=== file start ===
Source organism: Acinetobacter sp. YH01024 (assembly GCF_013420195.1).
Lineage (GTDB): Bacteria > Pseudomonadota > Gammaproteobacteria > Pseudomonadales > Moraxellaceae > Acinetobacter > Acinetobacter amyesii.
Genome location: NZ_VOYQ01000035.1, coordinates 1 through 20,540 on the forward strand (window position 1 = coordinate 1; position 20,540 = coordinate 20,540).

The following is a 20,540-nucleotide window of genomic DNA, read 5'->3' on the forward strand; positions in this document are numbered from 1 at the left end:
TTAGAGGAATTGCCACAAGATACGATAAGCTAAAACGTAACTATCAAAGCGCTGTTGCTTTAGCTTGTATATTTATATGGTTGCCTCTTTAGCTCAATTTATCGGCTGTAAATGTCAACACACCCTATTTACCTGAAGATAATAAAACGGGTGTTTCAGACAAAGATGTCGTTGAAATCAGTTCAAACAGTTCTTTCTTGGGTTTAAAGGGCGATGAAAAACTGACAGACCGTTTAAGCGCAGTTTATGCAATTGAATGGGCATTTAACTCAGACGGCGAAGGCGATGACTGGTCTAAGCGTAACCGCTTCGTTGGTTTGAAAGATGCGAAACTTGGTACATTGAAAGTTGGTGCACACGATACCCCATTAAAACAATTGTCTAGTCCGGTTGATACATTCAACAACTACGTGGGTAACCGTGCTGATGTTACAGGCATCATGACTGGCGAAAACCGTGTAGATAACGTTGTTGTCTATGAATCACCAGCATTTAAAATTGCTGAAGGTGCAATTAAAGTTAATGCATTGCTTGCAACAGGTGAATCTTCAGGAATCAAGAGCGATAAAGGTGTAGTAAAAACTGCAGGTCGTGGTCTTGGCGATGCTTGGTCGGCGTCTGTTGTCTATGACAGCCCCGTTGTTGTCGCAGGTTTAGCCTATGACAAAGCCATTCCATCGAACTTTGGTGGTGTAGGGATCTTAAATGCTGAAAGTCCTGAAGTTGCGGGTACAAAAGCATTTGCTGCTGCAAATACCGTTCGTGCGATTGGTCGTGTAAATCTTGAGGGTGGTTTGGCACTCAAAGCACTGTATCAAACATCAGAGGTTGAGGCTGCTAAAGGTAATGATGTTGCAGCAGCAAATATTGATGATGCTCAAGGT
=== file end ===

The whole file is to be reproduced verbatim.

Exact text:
Source organism: Acinetobacter sp. YH01024 (assembly GCF_013420195.1).
Lineage (GTDB): Bacteria > Pseudomonadota > Gammaproteobacteria > Pseudomonadales > Moraxellaceae > Acinetobacter > Acinetobacter amyesii.
Genome location: NZ_VOYQ01000035.1, coordinates 1 through 20,540 on the forward strand (window position 1 = coordinate 1; position 20,540 = coordinate 20,540).

The following is a 20,540-nucleotide window of genomic DNA, read 5'->3' on the forward strand; positions in this document are numbered from 1 at the left end:
TTAGAGGAATTGCCACAAGATACGATAAGCTAAAACGTAACTATCAAAGCGCTGTTGCTTTAGCTTGTATATTTATATGGTTGCCTCTTTAGCTCAATTTATCGGCTGTAAATGTCAACACACCCTATTTACCTGAAGATAATAAAACGGGTGTTTCAGACAAAGATGTCGTTGAAATCAGTTCAAACAGTTCTTTCTTGGGTTTAAAGGGCGATGAAAAACTGACAGACCGTTTAAGCGCAGTTTATGCAATTGAATGGGCATTTAACTCAGACGGCGAAGGCGATGACTGGTCTAAGCGTAACCGCTTCGTTGGTTTGAAAGATGCGAAACTTGGTACATTGAAAGTTGGTGCACACGATACCCCATTAAAACAATTGTCTAGTCCGGTTGATACATTCAACAACTACGTGGGTAACCGTGCTGATGTTACAGGCATCATGACTGGCGAAAACCGTGTAGATAACGTTGTTGTCTATGAATCACCAGCATTTAAAATTGCTGAAGGTGCAATTAAAGTTAATGCATTGCTTGCAACAGGTGAATCTTCAGGAATCAAGAGCGATAAAGGTGTAGTAAAAACTGCAGGTCGTGGTCTTGGCGATGCTTGGTCGGCGTCTGTTGTCTATGACAGCCCCGTTGTTGTCGCAGGTTTAGCCTATGACAAAGCCATTCCATCGAACTTTGGTGGTGTAGGGATCTTAAATGCTGAAAGTCCTGAAGTTGCGGGTACAAAAGCATTTGCTGCTGCAAATACCGTTCGTGCGATTGGTCGTGTAAATCTTGAGGGTGGTTTGGCACTCAAAGCACTGTATCAAACATCAGAGGTTGAGGCTGCTAAAGGTAATGATGTTGCAGCAGCAAATATTGATGATGCTCAAGGT